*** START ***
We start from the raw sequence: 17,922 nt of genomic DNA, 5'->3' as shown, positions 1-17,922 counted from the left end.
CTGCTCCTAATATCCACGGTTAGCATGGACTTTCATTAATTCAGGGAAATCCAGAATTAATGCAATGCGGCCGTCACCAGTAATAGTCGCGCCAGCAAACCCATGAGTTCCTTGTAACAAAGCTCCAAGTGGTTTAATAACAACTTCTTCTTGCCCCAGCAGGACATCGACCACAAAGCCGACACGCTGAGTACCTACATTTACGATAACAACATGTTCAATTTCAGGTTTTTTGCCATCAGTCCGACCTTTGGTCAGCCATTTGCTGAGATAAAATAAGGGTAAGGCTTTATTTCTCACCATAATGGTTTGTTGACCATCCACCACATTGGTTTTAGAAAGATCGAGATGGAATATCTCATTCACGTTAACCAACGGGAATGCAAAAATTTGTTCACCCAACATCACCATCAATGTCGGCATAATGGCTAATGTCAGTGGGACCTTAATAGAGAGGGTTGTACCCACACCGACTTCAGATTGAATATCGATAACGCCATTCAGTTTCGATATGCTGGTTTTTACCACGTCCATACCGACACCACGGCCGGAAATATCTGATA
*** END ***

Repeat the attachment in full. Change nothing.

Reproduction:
We start from the raw sequence: 17,922 nt of genomic DNA, 5'->3' as shown, positions 1-17,922 counted from the left end.
CTGCTCCTAATATCCACGGTTAGCATGGACTTTCATTAATTCAGGGAAATCCAGAATTAATGCAATGCGGCCGTCACCAGTAATAGTCGCGCCAGCAAACCCATGAGTTCCTTGTAACAAAGCTCCAAGTGGTTTAATAACAACTTCTTCTTGCCCCAGCAGGACATCGACCACAAAGCCGACACGCTGAGTACCTACATTTACGATAACAACATGTTCAATTTCAGGTTTTTTGCCATCAGTCCGACCTTTGGTCAGCCATTTGCTGAGATAAAATAAGGGTAAGGCTTTATTTCTCACCATAATGGTTTGTTGACCATCCACCACATTGGTTTTAGAAAGATCGAGATGGAATATCTCATTCACGTTAACCAACGGGAATGCAAAAATTTGTTCACCCAACATCACCATCAATGTCGGCATAATGGCTAATGTCAGTGGGACCTTAATAGAGAGGGTTGTACCCACACCGACTTCAGATTGAATATCGATAACGCCATTCAGTTTCGATATGCTGGTTTTTACCACGTCCATACCGACACCACGGCCGGAAATATCTGATA